I think the Viofo A119 is the best value dash camera on the market right now. It has the features most drivers are looking for A good price And viofo has a good track record of delivering quality products So Let’s Get Into The Details. The Viofo A119 was launched in July 2016 and greatly improves upon their A118 camera which we previously reviewed and still recommend. Viofo has done something amazing and produced the first dash camera which combines great video quality and warning notifications with a stealthy, capacitor design for less than $100. We’ll explain what all of that means. Let’s delve into the camera starting with construction.
The A119 has a wedge shape similar to the A118, On the front is the f/1.8 glass lens which is a higher quality than many other budget cameras. The lens can now pivot from side to side as well as up and down which allows for increased adjustments after it is installed. Rotating it you’ll have the 2.0” LCD which is larger and sharper than the A118 and is a good brightness during the day.
On the back you have the mounting hole and four metallic stripes which interact with the optional $10 quick release GPS mount I think the A119 looks a lot nicer than the A118. Instead of a plain shell there’s an interesting tessellated pattern on the sides which also improve grip when removing the camera. On one side there’s a usb port and AV out. On the other is the microphone, microSD and reset ports When tapped the camera seems to be of an average thickness although the plastic does seem to be a nicer quality over the A118.
Pressing on the camera it’s reassuringly, solid I think many people will appreciate its stealthier design. The wedge shape and black colour help disguise and hide that it’s a camera. However the new grey adhesive pad is quite noticeable. Looking at the packaging, it’s fairly standard for a budget camera, No real complaints except I wish they used a thicker cardboard for improved protection during shipping Inside, the camera has the usual cover and lens protector.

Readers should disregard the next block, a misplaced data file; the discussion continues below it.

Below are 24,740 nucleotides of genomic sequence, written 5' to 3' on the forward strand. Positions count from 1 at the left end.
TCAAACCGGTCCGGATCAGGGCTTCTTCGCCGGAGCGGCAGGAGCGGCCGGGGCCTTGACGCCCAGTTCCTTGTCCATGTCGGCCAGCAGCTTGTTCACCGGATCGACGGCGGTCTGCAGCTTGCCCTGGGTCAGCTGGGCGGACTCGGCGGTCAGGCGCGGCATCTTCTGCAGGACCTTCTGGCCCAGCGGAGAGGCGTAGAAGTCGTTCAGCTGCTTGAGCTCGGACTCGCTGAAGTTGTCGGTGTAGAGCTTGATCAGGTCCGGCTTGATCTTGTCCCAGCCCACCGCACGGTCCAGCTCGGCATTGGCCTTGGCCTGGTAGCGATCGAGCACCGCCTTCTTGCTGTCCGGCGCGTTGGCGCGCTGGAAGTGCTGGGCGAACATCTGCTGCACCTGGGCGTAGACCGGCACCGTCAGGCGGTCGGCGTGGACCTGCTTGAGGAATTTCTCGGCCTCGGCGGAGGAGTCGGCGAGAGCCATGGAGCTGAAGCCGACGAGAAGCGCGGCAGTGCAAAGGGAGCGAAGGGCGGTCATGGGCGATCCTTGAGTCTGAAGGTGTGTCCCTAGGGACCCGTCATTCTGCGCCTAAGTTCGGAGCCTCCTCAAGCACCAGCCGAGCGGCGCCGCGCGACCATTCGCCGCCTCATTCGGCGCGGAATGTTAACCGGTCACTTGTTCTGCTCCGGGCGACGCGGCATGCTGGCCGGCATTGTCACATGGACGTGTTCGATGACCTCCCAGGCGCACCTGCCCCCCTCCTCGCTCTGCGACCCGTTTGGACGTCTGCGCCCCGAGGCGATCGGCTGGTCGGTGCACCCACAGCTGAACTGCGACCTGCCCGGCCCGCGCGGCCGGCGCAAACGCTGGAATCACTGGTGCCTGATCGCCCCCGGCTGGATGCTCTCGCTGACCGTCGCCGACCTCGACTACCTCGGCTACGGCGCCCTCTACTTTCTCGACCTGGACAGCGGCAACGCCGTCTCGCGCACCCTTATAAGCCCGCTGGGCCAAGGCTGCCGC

The accessories below were all neatly packaged, A pleasant addition to the usual mount extra adhesive pad and power adapter was the wire clips which help you secure your camera I want to give props to Viofo for producing a manual that’s readable and useful, if a bit short Moving onto installation it’s a fairly easy process. With the camera attached just peel the 3M tape and press it against your windshield It’s more secure than a suction mount but I didn’t like how the tape jiggles compared to the mount on the. Thinkware F50 I couldn’t see any vibration in the recorded video.
There is an optional GPS mount for $10 which transmits power and coordinates to your camera through the pins GPS in dash cameras is used to log your speed and position not give you directions on where to go It also helps in two other ways. First you don’t need to remove the USB cable before pulling off the camera. Second the cord inserts from the top which avoids having the cable awkwardly sticking out if you’re using the non-gps mount.